Diagnosis Solved! How to Solve a Medical Mystery

Meet Lisa Sanders, MD, the real-life doctor behind the hit series House. As technical adviser to the show, author of The New York Times Magazine's "Diagnosis" column, and practicing internist at Yale University School of Medicine, Dr. Sanders knows a thing or two about medical mysteries. We caught up with her recently to talk about sleuthing your own symptoms and separating fact from fiction when doing health research online.
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There's an overwhelming amount of health information available today. Should patients try to wade through it and research their symptoms, or should they just leave it to their doctor?

I would rather patients come in with a stack of 300 printouts from the Internet than say, "I don't know" when I ask them how they feel. Or I'll ask, "What medicines are you taking?" And they'll respond, "I don't know. I take a red one and a blue one and a capsule." When I see those patients my heart breaks because they don't know what's going on with their health, and they don't even realize it's their job to know.

Yes, I'm an advocate of using any and all available resources. The Internet is very useful simply because it lets you learn stuff. Knowledge is a powerful thing; it gives you a sense of command.

A lot of doctors wish their patients would just shut up and do what they say. But that's not really useful because then patients don't learn how to take responsibility for their own health. You have to be part of a team. I'm like the coach that helps you understand what's going on. But in the end, you're the one that has to fix the problem. And the more you know, and the more active role you play in your health, the better off you'll be.

How can people Google their health concerns and find information that's credible and useful?

If you're going to sleuth your symptoms, you have to be smart about it. If you Google the word headache, you're going to get 50 million hits and most of them aren't going to be useful. First you should find reliable sites. The National Institutes of Health site has very reliable information that lets you look up symptoms. The Mayo Clinic and Harvard University sites do as well. Those are some reputable sites that I use, but of course they're not the only ones. I'd say in general, you should get to know a place before you trust its content. Find out where they get the information and how they're supported. If they're supported by advertising dollars, that's fine, but you need to pay close attention to how much and in what context the advertisers are featured.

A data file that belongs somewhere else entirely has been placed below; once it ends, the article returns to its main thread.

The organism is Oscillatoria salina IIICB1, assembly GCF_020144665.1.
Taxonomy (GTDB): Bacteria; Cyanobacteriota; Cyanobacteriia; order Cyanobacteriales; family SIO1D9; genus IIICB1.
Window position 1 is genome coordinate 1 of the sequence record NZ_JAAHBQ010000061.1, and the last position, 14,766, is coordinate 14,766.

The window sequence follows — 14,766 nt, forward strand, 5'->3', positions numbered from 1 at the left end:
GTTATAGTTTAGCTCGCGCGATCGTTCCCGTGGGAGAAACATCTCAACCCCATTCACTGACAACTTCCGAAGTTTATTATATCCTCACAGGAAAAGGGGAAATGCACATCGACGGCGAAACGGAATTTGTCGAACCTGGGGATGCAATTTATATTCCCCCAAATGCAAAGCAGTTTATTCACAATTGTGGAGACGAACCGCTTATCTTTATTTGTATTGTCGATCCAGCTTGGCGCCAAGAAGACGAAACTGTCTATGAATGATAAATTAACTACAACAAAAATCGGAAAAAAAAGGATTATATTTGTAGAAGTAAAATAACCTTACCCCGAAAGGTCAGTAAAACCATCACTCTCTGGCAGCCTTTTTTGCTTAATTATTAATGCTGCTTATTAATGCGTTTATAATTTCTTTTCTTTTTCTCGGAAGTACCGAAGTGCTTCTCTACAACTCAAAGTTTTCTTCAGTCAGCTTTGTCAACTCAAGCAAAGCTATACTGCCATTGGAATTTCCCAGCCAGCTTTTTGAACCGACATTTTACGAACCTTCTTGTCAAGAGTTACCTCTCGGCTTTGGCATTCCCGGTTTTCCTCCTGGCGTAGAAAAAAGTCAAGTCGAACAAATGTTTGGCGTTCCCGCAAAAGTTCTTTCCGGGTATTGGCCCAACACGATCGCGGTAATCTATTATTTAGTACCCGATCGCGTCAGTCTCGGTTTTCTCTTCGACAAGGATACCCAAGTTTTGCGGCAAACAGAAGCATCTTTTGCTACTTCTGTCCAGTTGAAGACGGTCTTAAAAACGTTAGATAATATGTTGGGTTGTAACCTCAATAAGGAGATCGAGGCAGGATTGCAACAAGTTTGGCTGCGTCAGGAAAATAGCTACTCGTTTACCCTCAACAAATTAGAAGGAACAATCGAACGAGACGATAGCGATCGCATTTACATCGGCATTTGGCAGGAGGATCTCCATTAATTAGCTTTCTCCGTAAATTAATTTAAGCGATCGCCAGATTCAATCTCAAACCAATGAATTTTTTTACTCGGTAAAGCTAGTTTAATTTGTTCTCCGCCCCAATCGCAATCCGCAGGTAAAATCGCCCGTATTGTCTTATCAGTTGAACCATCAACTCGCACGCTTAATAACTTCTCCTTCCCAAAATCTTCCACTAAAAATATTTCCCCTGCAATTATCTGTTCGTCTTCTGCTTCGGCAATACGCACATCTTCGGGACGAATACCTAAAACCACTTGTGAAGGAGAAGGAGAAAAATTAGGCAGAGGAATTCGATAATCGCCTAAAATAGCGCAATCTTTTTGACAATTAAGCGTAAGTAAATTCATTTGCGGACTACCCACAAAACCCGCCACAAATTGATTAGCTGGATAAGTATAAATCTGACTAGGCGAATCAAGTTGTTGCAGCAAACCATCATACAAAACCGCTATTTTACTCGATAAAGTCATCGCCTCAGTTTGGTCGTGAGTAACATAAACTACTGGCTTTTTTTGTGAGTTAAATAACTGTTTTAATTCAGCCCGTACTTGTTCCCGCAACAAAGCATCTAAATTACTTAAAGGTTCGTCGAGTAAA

Now, sometimes you do need to dig for information outside of where you'd normally look, and Google is great at that. But if you only rely on the first few things that come up, you're going to get a lot of bad information. The trick is to be as specific as possible. Your doctor can help with this. A lot of times you go to the doctor with a symptom and all you leave with is the doctor's acknowledgment of the symptom. Maybe you don't get a diagnosis, but you might get a better name for that symptom. For example, let's say you have some pain in your shoulder. Your doctor might be able to tell you the name of the specific shoulder muscle that hurts, and then you can go home and research stretches for that particular muscle. Or you might go in with a rash. Your doctor might prescribe you a cream or something, but he or she probably won't mention the type of rash you have. So you've got to ask him what exactly is going on? When he says, "Oh, it's leukocytoclastic vasculitis," that may mean nothing to you. But get him to write it down so you can Google it when you get home. Then you can read about it all you want.

Continued on page 2:  Less Obvious Symptoms

 

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